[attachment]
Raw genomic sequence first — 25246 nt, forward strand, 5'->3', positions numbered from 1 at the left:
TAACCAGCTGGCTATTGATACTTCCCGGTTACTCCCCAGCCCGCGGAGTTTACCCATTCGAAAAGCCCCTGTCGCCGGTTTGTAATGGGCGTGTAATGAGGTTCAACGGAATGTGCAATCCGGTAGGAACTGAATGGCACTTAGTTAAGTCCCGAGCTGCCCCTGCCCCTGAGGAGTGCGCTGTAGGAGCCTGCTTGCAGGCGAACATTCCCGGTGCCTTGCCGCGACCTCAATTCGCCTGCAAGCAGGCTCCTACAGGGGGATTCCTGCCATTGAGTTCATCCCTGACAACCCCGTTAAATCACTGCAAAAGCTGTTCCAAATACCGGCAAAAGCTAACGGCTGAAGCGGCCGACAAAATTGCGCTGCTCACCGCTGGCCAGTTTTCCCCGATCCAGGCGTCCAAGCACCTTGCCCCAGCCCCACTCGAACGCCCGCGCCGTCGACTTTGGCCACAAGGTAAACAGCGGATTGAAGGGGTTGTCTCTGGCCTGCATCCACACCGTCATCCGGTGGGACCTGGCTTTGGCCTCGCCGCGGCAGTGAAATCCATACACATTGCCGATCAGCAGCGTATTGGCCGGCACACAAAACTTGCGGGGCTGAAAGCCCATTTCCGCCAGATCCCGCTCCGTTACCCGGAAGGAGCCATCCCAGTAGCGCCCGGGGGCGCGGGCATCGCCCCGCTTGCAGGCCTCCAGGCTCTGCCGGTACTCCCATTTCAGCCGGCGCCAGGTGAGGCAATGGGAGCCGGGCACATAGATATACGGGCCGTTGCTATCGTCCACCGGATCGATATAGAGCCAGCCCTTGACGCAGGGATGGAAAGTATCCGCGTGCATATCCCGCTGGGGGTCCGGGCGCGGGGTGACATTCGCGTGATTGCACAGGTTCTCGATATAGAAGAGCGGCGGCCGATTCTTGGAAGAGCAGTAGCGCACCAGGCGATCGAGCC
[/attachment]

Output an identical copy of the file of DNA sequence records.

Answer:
Raw genomic sequence first — 25246 nt, forward strand, 5'->3', positions numbered from 1 at the left:
TAACCAGCTGGCTATTGATACTTCCCGGTTACTCCCCAGCCCGCGGAGTTTACCCATTCGAAAAGCCCCTGTCGCCGGTTTGTAATGGGCGTGTAATGAGGTTCAACGGAATGTGCAATCCGGTAGGAACTGAATGGCACTTAGTTAAGTCCCGAGCTGCCCCTGCCCCTGAGGAGTGCGCTGTAGGAGCCTGCTTGCAGGCGAACATTCCCGGTGCCTTGCCGCGACCTCAATTCGCCTGCAAGCAGGCTCCTACAGGGGGATTCCTGCCATTGAGTTCATCCCTGACAACCCCGTTAAATCACTGCAAAAGCTGTTCCAAATACCGGCAAAAGCTAACGGCTGAAGCGGCCGACAAAATTGCGCTGCTCACCGCTGGCCAGTTTTCCCCGATCCAGGCGTCCAAGCACCTTGCCCCAGCCCCACTCGAACGCCCGCGCCGTCGACTTTGGCCACAAGGTAAACAGCGGATTGAAGGGGTTGTCTCTGGCCTGCATCCACACCGTCATCCGGTGGGACCTGGCTTTGGCCTCGCCGCGGCAGTGAAATCCATACACATTGCCGATCAGCAGCGTATTGGCCGGCACACAAAACTTGCGGGGCTGAAAGCCCATTTCCGCCAGATCCCGCTCCGTTACCCGGAAGGAGCCATCCCAGTAGCGCCCGGGGGCGCGGGCATCGCCCCGCTTGCAGGCCTCCAGGCTCTGCCGGTACTCCCATTTCAGCCGGCGCCAGGTGAGGCAATGGGAGCCGGGCACATAGATATACGGGCCGTTGCTATCGTCCACCGGATCGATATAGAGCCAGCCCTTGACGCAGGGATGGAAAGTATCCGCGTGCATATCCCGCTGGGGGTCCGGGCGCGGGGTGACATTCGCGTGATTGCACAGGTTCTCGATATAGAAGAGCGGCGGCCGATTCTTGGAAGAGCAGTAGCGCACCAGGCGATCGAGCC